RC: The potential to have greater affect is there, but we can’t really quantify it exactly. We know that the risk is greater and that the forces needed to produce injury are less. And, unfortunately, if we’re going to wind up with neuro-degenerative problems because of repetitive brain trauma — and not just at the concussion level, but also at the sub-concussion level – the earlier we start accumulating that trauma, the more likely we are to have more of it by the time we get to be an adult.
SL: In your opinion, what is the biggest mystery about concussion among youth athletes: is it the duration of post-concussion syndrome for certain kids or is it figuring out why certain youth are more vulnerable to concussions than others?
RC: The number-one thing would be to have one diagnostic test that is easy to administer and sensitive for concussion. We are studying this. I believe that we will have, within the next five or so years, imaging modalities — probably MRI or a variant of MRI — and/or bio-markers that will be very sensitive as to when a concussion has happened and when a concussion has cleared and it’s safe to allow that individual to go back to sports.
Right now we don’t have that. You can’t see abnormalities on any imaging studies that are routine, and there are no bio-markers currently sensitive and specific enough for a concussion to be determined. Right now, the diagnosis of concussion is clearly a clinical one based on the checklist and based on the neurologic examination.
SL: There are some tackle football leagues that now involve youngsters as early as age 5. How would you advise parents whose son wants to play football: Is there a “safe age” for tackle football?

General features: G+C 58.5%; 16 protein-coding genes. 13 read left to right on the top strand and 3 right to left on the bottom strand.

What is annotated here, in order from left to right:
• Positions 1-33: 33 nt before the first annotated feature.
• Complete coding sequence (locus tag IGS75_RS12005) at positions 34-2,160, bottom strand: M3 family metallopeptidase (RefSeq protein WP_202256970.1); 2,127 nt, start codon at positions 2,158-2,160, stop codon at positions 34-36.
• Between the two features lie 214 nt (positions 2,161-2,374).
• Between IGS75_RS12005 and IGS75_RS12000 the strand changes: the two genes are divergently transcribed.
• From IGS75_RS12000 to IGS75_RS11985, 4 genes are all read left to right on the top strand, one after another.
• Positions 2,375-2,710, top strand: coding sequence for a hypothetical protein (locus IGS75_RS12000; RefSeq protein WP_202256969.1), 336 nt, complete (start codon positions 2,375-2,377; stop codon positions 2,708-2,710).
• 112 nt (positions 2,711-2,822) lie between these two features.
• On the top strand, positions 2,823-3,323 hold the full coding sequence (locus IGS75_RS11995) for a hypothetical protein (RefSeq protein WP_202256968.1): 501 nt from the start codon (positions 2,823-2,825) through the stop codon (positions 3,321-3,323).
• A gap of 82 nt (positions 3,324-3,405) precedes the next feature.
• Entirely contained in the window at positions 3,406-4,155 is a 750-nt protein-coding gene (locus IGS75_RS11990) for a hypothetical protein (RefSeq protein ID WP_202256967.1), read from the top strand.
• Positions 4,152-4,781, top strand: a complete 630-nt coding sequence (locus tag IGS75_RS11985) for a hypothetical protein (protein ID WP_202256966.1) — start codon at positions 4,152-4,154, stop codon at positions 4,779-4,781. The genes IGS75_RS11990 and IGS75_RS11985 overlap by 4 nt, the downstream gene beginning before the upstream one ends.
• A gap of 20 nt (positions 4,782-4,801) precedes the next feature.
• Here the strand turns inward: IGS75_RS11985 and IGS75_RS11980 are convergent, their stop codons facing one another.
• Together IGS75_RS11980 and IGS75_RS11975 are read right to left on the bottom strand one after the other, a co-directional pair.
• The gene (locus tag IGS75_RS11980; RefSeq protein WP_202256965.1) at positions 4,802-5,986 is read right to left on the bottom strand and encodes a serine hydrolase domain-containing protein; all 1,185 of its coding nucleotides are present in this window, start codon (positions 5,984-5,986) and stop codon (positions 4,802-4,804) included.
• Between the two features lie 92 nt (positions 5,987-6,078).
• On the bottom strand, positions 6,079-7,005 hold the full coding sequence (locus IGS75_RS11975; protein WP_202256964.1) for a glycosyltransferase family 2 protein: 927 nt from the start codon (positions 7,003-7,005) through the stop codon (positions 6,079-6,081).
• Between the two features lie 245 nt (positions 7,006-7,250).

RC: I don’t think parents should bring their kids into tackle football short of high school. And, if their kid is not well developed and doesn’t have secondary sex characteristics — like hair under their arms and so forth — then I’d say wait until their child is 16 or until they do.
The bottom line is, head trauma can come from tackle football at any age. We now know that, very occasionally, youngsters sustain g-forces equal to those at the high school and college level. To me, it’s not appropriate that we’re subjecting their brains to that kind of trauma when the alternative is playing the sport anyway, through flag football, and still learning the skills of tackle football, but practicing those skills on pads and dummies and not getting hit.
The same principal applies to other sports. They should ban heading the ball in soccer below a certain age and ban body checking in youth hockey until the age of 14.
SL: What do you think of the tackling techniques developed by Train ‘Em Up Academy, supported by USA Football, which teaches kids how to tackle with their heads up, not down, and to avoid head-first tackling?